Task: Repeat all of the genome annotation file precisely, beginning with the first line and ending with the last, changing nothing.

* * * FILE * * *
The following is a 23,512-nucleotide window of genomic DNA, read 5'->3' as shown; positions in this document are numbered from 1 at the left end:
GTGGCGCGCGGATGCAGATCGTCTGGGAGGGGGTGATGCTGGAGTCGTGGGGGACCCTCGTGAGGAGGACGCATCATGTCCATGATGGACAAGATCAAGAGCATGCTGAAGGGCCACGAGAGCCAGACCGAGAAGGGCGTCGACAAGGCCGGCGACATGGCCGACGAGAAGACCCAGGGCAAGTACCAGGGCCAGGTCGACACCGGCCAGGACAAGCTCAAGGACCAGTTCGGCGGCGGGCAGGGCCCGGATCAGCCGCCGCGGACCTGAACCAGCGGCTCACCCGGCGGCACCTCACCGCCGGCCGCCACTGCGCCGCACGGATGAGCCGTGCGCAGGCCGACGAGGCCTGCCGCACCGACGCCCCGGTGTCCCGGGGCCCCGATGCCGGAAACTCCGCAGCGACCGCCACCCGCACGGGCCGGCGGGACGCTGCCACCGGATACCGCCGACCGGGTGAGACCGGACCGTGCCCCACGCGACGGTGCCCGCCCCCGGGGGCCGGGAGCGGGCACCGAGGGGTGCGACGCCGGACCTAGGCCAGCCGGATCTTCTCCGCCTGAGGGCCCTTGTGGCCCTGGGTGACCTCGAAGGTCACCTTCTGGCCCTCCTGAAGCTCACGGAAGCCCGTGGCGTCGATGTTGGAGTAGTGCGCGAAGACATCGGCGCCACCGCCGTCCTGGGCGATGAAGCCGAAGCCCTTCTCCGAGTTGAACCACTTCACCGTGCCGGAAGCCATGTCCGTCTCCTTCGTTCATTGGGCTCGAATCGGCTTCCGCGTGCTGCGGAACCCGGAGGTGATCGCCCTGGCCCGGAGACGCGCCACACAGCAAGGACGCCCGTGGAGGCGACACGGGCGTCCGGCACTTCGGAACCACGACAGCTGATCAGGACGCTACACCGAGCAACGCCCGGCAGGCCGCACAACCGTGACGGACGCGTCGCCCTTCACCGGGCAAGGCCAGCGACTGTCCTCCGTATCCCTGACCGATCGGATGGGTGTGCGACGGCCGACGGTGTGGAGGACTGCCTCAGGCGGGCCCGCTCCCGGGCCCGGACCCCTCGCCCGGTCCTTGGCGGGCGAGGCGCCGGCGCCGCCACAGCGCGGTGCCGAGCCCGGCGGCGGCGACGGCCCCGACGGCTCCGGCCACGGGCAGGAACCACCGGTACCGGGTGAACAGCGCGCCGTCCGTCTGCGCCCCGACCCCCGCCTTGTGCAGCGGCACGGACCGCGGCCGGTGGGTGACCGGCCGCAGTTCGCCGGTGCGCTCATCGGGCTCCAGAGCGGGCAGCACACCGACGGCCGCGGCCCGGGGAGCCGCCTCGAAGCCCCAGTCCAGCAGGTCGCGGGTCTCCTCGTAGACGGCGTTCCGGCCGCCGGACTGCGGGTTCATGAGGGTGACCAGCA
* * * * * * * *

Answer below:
The following is a 23,512-nucleotide window of genomic DNA, read 5'->3' as shown; positions in this document are numbered from 1 at the left end:
GTGGCGCGCGGATGCAGATCGTCTGGGAGGGGGTGATGCTGGAGTCGTGGGGGACCCTCGTGAGGAGGACGCATCATGTCCATGATGGACAAGATCAAGAGCATGCTGAAGGGCCACGAGAGCCAGACCGAGAAGGGCGTCGACAAGGCCGGCGACATGGCCGACGAGAAGACCCAGGGCAAGTACCAGGGCCAGGTCGACACCGGCCAGGACAAGCTCAAGGACCAGTTCGGCGGCGGGCAGGGCCCGGATCAGCCGCCGCGGACCTGAACCAGCGGCTCACCCGGCGGCACCTCACCGCCGGCCGCCACTGCGCCGCACGGATGAGCCGTGCGCAGGCCGACGAGGCCTGCCGCACCGACGCCCCGGTGTCCCGGGGCCCCGATGCCGGAAACTCCGCAGCGACCGCCACCCGCACGGGCCGGCGGGACGCTGCCACCGGATACCGCCGACCGGGTGAGACCGGACCGTGCCCCACGCGACGGTGCCCGCCCCCGGGGGCCGGGAGCGGGCACCGAGGGGTGCGACGCCGGACCTAGGCCAGCCGGATCTTCTCCGCCTGAGGGCCCTTGTGGCCCTGGGTGACCTCGAAGGTCACCTTCTGGCCCTCCTGAAGCTCACGGAAGCCCGTGGCGTCGATGTTGGAGTAGTGCGCGAAGACATCGGCGCCACCGCCGTCCTGGGCGATGAAGCCGAAGCCCTTCTCCGAGTTGAACCACTTCACCGTGCCGGAAGCCATGTCCGTCTCCTTCGTTCATTGGGCTCGAATCGGCTTCCGCGTGCTGCGGAACCCGGAGGTGATCGCCCTGGCCCGGAGACGCGCCACACAGCAAGGACGCCCGTGGAGGCGACACGGGCGTCCGGCACTTCGGAACCACGACAGCTGATCAGGACGCTACACCGAGCAACGCCCGGCAGGCCGCACAACCGTGACGGACGCGTCGCCCTTCACCGGGCAAGGCCAGCGACTGTCCTCCGTATCCCTGACCGATCGGATGGGTGTGCGACGGCCGACGGTGTGGAGGACTGCCTCAGGCGGGCCCGCTCCCGGGCCCGGACCCCTCGCCCGGTCCTTGGCGGGCGAGGCGCCGGCGCCGCCACAGCGCGGTGCCGAGCCCGGCGGCGGCGACGGCCCCGACGGCTCCGGCCACGGGCAGGAACCACCGGTACCGGGTGAACAGCGCGCCGTCCGTCTGCGCCCCGACCCCCGCCTTGTGCAGCGGCACGGACCGCGGCCGGTGGGTGACCGGCCGCAGTTCGCCGGTGCGCTCATCGGGCTCCAGAGCGGGCAGCACACCGACGGCCGCGGCCCGGGGAGCCGCCTCGAAGCCCCAGTCCAGCAGGTCGCGGGTCTCCTCGTAGACGGCGTTCCGGCCGCCGGACTGCGGGTTCATGAGGGTGACCAGCA